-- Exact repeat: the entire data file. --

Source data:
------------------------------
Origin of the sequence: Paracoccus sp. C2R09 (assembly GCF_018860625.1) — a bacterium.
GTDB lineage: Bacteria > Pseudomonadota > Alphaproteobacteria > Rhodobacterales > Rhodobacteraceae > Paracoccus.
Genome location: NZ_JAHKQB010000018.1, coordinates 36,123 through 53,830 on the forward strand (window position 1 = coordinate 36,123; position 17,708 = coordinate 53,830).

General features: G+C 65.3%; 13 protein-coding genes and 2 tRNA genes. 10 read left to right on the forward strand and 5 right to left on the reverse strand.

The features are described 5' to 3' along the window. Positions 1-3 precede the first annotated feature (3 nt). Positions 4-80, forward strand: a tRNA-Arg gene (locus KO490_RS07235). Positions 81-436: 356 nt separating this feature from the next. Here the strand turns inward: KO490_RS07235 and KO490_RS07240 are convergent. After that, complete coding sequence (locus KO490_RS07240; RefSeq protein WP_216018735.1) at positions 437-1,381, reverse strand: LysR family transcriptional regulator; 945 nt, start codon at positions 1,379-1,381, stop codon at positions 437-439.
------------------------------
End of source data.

Origin of the sequence: Paracoccus sp. C2R09 (assembly GCF_018860625.1) — a bacterium.
GTDB lineage: Bacteria > Pseudomonadota > Alphaproteobacteria > Rhodobacterales > Rhodobacteraceae > Paracoccus.
Genome location: NZ_JAHKQB010000018.1, coordinates 36,123 through 53,830 on the forward strand (window position 1 = coordinate 36,123; position 17,708 = coordinate 53,830).

General features: G+C 65.3%; 13 protein-coding genes and 2 tRNA genes. 10 read left to right on the forward strand and 5 right to left on the reverse strand.

The features are described 5' to 3' along the window. Positions 1-3 precede the first annotated feature (3 nt). Positions 4-80, forward strand: a tRNA-Arg gene (locus KO490_RS07235). Positions 81-436: 356 nt separating this feature from the next. Here the strand turns inward: KO490_RS07235 and KO490_RS07240 are convergent. After that, complete coding sequence (locus KO490_RS07240; RefSeq protein WP_216018735.1) at positions 437-1,381, reverse strand: LysR family transcriptional regulator; 945 nt, start codon at positions 1,379-1,381, stop codon at positions 437-439.